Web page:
Summer, in the Shade
August 27, 2012
As the summer rolls on so too does the succession of wild edibles. The height of summer is often thought to be a relatively barren time for foraging but here, wild foods continue to comprise a significant proportion of our diet at this time. It has been hot, really hot, so our preference is for lurking in the cool moist shade of the trees. A preference shared by many of the wild foods to be found at this time of the year.
A couple of weeks back we held a ‘simple living’ workshop at Shikigami [view photos of the event here] with participants wild harvesting ingredients for the weekends meals. They were surprised – as are most of our visitors – at the abundance and diversity of wild edible plants here. We first introduced them to inutade (Polygonum longisetum), a relatively new one for us too and one that has quickly become a much respected and appreciated summer food. (While I think very highly of the Plants for a Future site and use it often the ‘edibility ratings’ on the site should not be taken too seriously. The entry on Polygonum longisetum is a case in point: it is given an edibility rating of 1 (out of 5). These edibility ratings are subjective, of course, but further, plants are often rated on hearsay rather than from the direct experience of the articles authors. Polygonum longisetum is far better than the designation of ‘famine food’ given it on the site. I would give it at least a 3 out of 5.)
Inutade is a mucilaginous herb growing to 50 – 100cm and one of the dominant ground covers at this time of year. We eat the leaves and the tender tips of the stalks both raw and cooked. As you can see in the photograph above it has quite distinctive dark markings on the leaves. There are a number of related species that carry these markings also. There is one species here with leaves considerably narrower than those pictured but very similar in taste to inutade. Another related species, that carries somewhat similar markings but has a very different leaf shape, is mizosoba (Polygonum thunbergii) and it is extremely bitter. The leaves of inutade alternate from a single stem which ranges in colour from olive green to red. From the nodes, where the leaf attaches to the stem, fine white hairs grow.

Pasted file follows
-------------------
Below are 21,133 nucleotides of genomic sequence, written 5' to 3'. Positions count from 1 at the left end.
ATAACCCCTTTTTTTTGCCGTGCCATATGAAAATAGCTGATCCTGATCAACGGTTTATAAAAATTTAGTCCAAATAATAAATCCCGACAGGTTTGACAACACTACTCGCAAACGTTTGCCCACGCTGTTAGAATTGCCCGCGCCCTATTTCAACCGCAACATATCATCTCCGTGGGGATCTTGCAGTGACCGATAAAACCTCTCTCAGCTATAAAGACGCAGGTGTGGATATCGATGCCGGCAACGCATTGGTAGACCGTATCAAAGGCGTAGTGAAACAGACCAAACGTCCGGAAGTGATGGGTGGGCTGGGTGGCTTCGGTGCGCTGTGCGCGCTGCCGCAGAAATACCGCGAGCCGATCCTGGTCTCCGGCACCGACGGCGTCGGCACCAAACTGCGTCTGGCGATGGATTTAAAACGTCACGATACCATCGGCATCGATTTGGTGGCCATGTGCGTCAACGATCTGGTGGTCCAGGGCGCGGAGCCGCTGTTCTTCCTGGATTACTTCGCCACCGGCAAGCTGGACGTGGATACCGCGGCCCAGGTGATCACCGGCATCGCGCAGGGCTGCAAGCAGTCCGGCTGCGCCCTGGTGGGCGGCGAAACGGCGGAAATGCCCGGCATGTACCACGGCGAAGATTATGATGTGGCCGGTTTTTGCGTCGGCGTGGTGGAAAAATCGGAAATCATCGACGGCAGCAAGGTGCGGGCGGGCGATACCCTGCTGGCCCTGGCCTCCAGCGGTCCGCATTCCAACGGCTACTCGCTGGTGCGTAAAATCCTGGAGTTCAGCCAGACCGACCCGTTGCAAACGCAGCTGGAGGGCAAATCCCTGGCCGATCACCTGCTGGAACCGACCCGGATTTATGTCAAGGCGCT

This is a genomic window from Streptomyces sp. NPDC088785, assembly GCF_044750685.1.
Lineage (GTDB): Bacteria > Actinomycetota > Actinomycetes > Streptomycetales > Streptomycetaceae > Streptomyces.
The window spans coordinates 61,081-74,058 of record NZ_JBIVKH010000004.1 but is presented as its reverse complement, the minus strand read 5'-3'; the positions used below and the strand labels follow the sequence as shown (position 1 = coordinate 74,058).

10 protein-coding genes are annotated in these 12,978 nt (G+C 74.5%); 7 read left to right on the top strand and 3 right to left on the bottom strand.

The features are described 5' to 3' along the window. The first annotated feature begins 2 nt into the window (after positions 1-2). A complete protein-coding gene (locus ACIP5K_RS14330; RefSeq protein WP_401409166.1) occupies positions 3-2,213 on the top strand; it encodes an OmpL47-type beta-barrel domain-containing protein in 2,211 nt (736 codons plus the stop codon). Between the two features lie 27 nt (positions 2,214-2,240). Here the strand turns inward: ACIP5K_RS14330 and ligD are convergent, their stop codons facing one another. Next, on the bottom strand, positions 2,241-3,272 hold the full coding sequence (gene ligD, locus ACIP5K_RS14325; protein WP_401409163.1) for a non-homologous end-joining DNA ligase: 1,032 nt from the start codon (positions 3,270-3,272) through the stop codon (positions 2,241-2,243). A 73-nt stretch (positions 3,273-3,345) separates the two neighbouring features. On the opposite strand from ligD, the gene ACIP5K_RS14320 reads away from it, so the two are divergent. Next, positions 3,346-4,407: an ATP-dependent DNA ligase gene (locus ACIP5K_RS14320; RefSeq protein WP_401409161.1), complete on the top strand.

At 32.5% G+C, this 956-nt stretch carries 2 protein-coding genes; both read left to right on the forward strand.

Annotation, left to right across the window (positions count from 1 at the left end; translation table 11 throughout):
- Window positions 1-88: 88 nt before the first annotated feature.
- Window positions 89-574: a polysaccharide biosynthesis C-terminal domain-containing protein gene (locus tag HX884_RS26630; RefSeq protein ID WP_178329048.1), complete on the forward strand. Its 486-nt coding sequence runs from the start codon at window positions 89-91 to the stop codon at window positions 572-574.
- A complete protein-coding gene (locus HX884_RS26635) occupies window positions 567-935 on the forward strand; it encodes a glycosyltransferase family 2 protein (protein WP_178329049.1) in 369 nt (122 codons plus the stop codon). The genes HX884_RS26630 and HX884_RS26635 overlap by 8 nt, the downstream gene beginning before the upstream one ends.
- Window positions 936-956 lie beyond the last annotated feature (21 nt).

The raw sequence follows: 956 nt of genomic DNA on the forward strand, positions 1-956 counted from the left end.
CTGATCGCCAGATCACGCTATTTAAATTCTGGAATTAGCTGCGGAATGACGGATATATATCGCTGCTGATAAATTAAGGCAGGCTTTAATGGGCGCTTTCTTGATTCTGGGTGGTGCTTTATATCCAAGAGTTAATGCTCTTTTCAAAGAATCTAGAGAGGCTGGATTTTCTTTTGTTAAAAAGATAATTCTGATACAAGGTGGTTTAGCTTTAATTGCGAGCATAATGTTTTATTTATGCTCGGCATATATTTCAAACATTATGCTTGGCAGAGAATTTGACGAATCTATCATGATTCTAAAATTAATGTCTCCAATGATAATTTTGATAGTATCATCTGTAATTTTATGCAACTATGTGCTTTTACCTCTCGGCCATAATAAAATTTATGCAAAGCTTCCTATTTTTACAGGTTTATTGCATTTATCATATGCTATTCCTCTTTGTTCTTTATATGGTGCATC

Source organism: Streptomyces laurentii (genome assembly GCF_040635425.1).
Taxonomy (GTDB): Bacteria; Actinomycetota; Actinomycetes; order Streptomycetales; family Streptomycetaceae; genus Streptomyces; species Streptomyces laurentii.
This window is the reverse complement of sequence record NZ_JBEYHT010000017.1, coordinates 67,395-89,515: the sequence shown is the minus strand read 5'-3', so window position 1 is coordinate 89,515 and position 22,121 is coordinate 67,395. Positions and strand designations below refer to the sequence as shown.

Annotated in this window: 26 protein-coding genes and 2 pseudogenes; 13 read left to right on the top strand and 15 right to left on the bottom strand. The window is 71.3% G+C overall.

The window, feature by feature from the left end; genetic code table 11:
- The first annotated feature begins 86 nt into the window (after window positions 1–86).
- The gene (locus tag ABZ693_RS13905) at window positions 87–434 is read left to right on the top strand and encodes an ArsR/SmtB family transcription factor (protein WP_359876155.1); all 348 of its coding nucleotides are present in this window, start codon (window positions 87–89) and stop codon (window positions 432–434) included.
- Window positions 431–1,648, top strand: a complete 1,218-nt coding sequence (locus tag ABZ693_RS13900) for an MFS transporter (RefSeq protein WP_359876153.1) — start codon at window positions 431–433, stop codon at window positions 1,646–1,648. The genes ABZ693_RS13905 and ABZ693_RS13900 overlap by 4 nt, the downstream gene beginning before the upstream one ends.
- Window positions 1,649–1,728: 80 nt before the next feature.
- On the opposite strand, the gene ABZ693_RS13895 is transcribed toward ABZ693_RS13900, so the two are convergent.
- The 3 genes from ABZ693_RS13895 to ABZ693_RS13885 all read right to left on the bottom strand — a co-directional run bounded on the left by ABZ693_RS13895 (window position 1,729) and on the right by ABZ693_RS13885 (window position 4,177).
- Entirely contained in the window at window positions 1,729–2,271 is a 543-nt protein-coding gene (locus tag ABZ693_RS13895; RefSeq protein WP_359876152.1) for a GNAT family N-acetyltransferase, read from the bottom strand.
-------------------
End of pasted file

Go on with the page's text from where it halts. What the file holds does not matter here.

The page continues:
We also introduced the workshop participants to wild pesto. (And it is to my dear friends Karin and Cath back in Aotearoa that I have to thank for introducing me to this particular culinary delight.) As the late vegetalista Frank Cook observed, pesto is not so much a specific recipe as it is a genre. So then, what comprises this genre of pesto? Some green stuff, some garlic-like stuff, some nuts, parmesan (optional), all very finely chopped and mixed with olive oil and perhaps a dash of salt. The classic formula of basil, garlic, pine nuts and parmesan is but one way. On this occasion our pesto contained walnuts, parmesan, ushihakobe (a chickweed), tsubokusa (gotu kola), plantain, aomizu (in the Urticaceae, or nettle family and one to which I shall return later), chidomegusa (lawn pennyroyal), clover, oregano…and probably some other plants that I can’t recall right now.